Title

Singapore's Falling Fertility: Exploring the Influence of the Work-Family Interface

Keywords

Fertility rates, Family size, Child care, Women, Family planning, School age children, Fertility, Ideal numbers, Desire, Workplaces

Abstract

Since the 1950s, Singapore has experienced a precipitous fertility decline. While studies have addressed this decline, none has explored the influence of the work-family interface. Using a nationally representative sample of 706 Singaporeans, we explored work and family variables associated with actual and desired family size. Results showed Singaporeans tend not to achieve their ideal family size; financial constraint is the most common reason for not having more children. While education and income are positively related to childless individuals' desires for children, those with more children generally report lower education and income. Workplace flexibility was the top concern among Singaporeans, although it was not significantly related to family size or childbearing intentions. Potential explanations and directions for research are discussed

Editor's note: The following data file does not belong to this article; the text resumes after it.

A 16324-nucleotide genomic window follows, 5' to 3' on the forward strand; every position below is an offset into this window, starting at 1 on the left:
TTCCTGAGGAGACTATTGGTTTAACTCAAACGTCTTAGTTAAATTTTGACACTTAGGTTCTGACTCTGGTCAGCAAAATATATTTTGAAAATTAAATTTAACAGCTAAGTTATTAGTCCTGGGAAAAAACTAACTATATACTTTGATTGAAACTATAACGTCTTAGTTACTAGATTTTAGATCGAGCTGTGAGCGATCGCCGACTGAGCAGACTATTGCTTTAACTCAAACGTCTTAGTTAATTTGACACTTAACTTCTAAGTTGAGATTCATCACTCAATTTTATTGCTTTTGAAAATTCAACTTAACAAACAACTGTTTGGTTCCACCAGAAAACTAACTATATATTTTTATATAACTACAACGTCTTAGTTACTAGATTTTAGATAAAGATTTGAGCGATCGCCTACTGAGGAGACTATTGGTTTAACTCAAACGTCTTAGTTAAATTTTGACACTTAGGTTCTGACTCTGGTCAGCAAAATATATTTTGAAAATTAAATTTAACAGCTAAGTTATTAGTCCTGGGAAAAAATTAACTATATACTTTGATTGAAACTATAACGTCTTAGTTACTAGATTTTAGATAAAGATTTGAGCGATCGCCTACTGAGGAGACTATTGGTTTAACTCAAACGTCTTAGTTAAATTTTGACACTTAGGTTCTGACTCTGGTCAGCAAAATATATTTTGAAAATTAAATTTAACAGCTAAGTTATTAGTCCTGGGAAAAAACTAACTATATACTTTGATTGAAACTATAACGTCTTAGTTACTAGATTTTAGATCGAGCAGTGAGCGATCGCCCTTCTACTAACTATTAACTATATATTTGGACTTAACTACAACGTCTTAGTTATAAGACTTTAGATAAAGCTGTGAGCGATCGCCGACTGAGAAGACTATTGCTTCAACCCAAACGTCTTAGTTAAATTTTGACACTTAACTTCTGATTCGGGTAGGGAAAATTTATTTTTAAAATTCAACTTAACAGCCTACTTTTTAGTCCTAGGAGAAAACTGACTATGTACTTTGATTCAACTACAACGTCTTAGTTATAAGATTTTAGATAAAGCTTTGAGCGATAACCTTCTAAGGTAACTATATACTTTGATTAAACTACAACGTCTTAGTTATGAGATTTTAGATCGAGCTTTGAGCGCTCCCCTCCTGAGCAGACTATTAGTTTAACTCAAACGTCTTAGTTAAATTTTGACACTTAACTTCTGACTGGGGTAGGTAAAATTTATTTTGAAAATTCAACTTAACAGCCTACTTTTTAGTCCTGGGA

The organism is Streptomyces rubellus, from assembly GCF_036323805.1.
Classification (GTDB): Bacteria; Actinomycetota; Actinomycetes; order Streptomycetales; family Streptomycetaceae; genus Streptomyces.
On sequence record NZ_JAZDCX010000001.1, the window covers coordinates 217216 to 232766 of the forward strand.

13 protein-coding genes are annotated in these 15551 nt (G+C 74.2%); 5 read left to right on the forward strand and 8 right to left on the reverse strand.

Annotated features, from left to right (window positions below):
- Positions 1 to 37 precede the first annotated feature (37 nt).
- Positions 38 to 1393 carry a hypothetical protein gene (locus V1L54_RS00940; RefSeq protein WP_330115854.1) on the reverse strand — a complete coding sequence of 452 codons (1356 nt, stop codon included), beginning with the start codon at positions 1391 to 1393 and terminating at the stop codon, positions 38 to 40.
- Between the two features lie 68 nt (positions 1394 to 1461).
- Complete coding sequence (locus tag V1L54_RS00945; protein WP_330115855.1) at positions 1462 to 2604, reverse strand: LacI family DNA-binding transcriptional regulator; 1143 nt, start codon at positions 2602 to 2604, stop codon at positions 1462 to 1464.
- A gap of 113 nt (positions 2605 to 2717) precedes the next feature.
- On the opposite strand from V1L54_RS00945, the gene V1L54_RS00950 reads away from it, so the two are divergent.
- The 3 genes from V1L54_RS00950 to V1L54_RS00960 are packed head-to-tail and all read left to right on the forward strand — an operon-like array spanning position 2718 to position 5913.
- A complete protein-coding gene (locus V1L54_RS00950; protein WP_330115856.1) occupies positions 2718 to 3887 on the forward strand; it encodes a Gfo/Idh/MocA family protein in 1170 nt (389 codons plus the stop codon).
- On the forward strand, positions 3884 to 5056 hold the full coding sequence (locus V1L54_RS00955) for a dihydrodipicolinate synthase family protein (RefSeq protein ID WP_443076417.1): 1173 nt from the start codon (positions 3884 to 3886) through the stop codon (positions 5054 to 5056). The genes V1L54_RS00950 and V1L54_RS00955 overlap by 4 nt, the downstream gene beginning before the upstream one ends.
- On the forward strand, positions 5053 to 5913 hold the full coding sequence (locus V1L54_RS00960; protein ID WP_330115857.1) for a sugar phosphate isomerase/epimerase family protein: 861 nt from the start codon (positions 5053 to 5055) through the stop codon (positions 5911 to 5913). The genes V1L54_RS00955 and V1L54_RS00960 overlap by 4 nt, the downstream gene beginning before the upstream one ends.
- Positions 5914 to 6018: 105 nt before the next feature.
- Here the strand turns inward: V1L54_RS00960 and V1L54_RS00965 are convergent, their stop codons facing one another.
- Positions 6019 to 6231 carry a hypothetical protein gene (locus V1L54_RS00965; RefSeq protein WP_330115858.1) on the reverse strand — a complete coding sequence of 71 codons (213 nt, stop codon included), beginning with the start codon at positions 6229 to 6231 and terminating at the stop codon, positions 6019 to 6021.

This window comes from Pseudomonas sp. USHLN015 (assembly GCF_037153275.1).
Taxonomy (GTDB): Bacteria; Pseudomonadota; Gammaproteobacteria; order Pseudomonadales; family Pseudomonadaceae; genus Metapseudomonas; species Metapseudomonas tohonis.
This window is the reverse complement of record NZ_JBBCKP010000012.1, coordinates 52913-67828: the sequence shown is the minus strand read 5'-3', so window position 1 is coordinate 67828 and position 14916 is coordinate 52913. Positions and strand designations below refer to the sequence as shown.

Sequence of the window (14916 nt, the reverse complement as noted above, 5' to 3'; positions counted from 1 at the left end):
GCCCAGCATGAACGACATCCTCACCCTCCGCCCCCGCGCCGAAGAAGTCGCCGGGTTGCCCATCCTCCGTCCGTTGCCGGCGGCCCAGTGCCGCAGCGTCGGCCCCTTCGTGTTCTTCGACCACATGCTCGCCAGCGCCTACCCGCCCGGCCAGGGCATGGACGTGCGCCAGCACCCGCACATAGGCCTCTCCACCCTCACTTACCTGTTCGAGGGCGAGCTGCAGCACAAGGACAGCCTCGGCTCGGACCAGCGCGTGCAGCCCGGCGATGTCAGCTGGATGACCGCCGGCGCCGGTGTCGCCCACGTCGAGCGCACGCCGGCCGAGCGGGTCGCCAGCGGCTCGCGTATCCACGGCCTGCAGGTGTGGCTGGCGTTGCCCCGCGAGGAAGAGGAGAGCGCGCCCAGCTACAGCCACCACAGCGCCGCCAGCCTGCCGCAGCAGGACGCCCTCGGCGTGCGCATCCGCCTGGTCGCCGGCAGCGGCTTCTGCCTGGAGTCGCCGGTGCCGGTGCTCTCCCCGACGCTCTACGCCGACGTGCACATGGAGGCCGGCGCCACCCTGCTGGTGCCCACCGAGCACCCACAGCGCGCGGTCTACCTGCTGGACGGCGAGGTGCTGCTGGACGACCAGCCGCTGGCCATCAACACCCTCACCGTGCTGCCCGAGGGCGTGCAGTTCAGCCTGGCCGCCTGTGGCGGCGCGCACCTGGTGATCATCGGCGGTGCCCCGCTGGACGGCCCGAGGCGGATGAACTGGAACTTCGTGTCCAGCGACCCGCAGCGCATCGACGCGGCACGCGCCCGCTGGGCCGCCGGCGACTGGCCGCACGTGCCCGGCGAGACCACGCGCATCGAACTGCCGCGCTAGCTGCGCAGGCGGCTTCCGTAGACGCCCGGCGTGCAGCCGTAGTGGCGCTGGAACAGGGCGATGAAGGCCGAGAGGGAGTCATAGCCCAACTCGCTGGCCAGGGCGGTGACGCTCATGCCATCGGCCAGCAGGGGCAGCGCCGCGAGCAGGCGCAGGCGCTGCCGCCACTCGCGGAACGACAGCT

Original Publication Citation

Call, L. L., Sheffield, R., Trail, E., Yoshida, K., & Hill, E. J. (2008). Singapore’s falling fertility: Exploring the influence of the work-family interface. International Journal of Sociology and the Family, 34(1), 91-113.

Document Type

Peer-Reviewed Article

Publication Date

2008

Publisher

Journal of Sociology of the Family

Language

English

College

Family, Home, and Social Sciences

Department

Family Life

University Standing at Time of Publication

Full Professor

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